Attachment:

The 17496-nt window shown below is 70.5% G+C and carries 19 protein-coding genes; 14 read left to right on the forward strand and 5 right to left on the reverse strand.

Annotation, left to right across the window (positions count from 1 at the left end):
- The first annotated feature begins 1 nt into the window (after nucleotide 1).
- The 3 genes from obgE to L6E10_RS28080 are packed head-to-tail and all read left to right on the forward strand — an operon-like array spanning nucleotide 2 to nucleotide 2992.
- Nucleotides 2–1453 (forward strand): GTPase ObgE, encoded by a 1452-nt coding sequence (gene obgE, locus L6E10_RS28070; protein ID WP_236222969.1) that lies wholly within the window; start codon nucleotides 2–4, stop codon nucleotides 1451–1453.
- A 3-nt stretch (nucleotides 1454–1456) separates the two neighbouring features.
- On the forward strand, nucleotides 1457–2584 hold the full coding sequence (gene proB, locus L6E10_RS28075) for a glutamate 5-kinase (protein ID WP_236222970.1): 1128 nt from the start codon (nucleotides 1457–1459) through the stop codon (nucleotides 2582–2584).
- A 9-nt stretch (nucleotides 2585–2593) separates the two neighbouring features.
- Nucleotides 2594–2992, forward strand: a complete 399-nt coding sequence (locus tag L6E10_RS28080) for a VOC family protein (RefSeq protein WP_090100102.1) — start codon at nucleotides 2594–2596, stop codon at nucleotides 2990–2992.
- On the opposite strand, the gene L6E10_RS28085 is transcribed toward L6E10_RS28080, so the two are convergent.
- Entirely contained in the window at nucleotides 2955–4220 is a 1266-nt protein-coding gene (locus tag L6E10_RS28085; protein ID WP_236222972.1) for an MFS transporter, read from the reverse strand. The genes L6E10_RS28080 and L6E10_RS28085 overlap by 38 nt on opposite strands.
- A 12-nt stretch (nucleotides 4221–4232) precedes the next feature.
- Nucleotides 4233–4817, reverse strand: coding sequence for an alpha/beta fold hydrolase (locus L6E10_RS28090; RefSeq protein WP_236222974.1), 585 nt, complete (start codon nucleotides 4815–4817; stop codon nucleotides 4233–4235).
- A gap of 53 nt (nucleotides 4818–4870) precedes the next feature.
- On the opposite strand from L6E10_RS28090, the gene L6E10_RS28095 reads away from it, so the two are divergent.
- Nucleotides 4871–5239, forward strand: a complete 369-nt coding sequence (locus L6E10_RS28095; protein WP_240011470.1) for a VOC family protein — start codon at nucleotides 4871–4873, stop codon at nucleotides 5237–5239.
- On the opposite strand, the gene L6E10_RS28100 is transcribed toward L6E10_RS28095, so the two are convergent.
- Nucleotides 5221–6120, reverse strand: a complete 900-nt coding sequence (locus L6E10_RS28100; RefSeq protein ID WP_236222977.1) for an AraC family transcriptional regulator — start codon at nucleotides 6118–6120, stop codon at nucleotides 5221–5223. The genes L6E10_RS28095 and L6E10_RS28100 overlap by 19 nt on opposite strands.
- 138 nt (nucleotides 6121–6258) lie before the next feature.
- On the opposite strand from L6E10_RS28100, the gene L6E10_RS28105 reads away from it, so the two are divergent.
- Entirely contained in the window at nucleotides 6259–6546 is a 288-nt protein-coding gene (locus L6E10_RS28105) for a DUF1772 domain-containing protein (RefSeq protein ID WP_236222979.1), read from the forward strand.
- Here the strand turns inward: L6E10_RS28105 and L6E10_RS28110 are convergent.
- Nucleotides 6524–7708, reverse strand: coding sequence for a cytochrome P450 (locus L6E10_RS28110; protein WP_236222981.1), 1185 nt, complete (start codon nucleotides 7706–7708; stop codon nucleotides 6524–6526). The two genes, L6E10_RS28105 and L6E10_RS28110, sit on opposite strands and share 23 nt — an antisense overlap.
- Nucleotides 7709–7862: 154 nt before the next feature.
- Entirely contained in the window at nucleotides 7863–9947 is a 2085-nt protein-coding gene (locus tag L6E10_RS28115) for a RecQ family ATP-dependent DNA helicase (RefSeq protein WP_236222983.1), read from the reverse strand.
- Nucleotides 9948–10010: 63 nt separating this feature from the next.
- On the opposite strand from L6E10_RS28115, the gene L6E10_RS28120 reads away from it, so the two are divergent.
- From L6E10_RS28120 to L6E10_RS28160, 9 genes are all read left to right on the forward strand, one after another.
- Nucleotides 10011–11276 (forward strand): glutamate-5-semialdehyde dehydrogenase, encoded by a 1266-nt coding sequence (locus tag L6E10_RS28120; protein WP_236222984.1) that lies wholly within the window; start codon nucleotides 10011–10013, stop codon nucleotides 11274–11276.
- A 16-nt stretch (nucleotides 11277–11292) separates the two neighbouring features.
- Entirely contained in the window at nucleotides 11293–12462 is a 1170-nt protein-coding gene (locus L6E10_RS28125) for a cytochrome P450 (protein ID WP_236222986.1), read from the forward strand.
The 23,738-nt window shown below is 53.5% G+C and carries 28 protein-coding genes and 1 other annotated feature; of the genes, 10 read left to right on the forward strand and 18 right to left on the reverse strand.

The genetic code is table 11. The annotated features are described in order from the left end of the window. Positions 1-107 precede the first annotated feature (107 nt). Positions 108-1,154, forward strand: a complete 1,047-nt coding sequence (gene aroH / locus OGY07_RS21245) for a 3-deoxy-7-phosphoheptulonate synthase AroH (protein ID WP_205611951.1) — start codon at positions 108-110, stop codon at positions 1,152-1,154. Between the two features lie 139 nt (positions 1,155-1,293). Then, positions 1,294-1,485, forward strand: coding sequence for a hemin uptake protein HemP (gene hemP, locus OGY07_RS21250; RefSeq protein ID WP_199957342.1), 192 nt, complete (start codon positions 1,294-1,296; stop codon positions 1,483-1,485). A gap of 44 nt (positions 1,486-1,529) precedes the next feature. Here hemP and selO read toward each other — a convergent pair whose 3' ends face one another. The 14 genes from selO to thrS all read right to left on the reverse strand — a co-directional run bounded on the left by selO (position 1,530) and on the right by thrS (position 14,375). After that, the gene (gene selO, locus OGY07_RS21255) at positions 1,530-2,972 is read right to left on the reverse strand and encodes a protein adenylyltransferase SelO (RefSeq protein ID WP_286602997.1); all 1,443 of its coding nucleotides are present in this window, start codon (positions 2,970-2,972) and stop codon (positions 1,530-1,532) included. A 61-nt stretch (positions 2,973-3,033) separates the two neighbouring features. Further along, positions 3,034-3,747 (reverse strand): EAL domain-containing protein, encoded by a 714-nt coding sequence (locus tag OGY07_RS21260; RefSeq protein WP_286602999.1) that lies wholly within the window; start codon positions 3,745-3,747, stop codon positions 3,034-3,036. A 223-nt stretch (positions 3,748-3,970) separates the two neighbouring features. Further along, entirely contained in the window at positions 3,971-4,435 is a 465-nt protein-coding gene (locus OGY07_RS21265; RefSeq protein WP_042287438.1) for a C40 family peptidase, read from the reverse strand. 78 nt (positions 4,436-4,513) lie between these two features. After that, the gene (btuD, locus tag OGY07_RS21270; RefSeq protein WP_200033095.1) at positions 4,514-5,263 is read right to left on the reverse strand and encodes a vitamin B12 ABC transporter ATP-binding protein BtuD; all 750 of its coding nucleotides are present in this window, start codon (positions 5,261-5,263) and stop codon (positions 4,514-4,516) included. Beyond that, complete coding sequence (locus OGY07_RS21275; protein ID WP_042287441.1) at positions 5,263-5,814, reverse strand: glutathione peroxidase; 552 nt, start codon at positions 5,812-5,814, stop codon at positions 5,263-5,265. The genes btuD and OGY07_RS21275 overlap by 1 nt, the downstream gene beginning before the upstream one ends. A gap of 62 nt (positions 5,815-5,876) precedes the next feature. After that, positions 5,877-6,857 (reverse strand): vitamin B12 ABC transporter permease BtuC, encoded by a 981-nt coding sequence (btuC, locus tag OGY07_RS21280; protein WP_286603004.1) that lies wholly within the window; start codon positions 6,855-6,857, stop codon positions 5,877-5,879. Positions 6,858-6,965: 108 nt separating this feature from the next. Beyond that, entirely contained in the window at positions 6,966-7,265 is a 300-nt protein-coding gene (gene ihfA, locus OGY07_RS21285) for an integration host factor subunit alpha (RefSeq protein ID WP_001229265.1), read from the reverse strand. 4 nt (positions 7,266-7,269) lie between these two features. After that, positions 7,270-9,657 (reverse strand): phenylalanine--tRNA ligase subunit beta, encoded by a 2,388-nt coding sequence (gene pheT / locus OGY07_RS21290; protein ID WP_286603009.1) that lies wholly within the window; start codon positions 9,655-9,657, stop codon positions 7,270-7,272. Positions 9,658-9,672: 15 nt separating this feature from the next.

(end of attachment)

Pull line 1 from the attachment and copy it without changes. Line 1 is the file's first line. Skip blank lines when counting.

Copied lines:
The 17496-nt window shown below is 70.5% G+C and carries 19 protein-coding genes; 14 read left to right on the forward strand and 5 right to left on the reverse strand.